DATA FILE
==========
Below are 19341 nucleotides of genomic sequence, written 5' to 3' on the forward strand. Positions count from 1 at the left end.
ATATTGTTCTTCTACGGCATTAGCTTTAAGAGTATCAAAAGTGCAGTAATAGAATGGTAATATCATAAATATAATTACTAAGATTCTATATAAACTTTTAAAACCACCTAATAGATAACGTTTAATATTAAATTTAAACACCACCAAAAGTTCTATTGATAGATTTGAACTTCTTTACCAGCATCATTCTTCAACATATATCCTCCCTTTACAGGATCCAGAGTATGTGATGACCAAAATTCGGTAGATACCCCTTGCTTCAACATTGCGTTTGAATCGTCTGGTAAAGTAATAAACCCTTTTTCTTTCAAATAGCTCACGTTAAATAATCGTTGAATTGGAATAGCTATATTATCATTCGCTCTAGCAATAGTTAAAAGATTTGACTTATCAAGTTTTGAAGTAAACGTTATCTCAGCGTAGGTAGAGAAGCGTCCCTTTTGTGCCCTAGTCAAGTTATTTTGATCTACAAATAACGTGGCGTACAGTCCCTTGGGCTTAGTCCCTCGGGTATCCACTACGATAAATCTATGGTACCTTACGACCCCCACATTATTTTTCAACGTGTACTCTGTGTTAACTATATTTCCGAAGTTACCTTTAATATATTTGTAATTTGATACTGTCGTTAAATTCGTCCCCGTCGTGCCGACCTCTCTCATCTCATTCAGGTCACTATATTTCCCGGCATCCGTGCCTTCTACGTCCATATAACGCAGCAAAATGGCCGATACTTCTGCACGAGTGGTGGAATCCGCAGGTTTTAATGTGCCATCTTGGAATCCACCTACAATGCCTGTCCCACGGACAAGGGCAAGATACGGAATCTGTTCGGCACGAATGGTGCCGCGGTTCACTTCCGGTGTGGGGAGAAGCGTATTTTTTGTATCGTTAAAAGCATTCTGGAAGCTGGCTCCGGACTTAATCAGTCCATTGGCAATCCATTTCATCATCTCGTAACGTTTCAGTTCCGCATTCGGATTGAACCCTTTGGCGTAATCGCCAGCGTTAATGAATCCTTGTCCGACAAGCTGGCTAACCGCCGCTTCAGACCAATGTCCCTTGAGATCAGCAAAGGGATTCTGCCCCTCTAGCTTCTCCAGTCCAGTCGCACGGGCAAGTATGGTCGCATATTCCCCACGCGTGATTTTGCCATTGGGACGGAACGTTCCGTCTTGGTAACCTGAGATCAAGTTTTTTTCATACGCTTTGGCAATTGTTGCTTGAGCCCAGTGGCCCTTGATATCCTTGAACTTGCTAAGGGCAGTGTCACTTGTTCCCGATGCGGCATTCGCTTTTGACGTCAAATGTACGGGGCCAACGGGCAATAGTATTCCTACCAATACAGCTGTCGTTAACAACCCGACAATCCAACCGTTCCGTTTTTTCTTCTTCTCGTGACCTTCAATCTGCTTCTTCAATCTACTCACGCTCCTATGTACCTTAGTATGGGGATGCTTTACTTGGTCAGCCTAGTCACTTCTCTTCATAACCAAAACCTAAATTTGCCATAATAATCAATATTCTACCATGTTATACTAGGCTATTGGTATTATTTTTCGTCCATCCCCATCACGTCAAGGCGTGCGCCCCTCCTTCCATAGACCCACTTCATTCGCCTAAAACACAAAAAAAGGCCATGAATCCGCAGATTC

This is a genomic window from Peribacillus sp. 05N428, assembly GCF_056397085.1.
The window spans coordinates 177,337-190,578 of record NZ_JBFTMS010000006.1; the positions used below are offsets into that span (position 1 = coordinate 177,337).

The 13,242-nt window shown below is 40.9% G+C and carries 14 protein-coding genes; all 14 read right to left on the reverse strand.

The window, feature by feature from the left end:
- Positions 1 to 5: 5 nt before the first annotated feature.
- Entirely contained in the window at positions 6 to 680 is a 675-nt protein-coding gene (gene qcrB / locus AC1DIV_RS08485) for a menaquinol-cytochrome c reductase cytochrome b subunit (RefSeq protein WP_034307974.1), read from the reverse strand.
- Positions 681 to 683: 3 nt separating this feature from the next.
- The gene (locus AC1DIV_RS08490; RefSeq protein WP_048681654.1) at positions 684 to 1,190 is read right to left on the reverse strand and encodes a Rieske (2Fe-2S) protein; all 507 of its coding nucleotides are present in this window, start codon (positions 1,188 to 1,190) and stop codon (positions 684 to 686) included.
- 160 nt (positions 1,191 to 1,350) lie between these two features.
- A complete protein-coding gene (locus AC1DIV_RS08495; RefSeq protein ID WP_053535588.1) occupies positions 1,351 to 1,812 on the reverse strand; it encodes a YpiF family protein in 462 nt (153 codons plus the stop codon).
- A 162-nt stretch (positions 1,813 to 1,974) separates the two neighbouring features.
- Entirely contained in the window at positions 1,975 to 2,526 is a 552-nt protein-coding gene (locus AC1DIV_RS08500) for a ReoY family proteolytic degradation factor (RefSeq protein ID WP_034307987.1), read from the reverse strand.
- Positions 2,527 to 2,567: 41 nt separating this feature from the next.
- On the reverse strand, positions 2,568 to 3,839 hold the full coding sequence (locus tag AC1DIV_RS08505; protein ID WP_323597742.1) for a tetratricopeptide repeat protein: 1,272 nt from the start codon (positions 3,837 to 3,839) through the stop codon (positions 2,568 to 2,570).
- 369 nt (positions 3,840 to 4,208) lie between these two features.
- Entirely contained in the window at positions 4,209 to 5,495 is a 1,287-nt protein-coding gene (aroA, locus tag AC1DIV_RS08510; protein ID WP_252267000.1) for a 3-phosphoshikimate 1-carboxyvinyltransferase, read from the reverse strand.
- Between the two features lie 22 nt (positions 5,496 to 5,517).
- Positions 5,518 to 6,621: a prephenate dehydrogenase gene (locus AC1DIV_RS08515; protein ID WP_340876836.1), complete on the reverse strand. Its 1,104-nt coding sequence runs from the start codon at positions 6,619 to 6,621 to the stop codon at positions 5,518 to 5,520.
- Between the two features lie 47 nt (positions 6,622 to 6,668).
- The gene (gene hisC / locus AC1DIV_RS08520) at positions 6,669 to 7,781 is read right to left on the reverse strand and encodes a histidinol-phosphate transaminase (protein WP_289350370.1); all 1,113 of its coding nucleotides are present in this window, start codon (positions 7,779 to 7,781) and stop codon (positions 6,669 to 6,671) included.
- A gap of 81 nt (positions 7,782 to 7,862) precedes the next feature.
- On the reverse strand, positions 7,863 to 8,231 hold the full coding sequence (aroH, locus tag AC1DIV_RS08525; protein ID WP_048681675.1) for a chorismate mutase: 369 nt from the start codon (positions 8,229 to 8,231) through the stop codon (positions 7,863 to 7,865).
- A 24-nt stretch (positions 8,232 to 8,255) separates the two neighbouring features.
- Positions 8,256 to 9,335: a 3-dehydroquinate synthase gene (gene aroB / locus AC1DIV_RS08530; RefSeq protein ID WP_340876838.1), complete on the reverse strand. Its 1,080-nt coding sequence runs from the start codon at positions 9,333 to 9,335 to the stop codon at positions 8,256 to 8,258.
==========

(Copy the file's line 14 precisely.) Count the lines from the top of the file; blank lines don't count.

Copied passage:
- Entirely contained in the window at positions 1,975 to 2,526 is a 552-nt protein-coding gene (locus AC1DIV_RS08500) for a ReoY family proteolytic degradation factor (RefSeq protein ID WP_034307987.1), read from the reverse strand.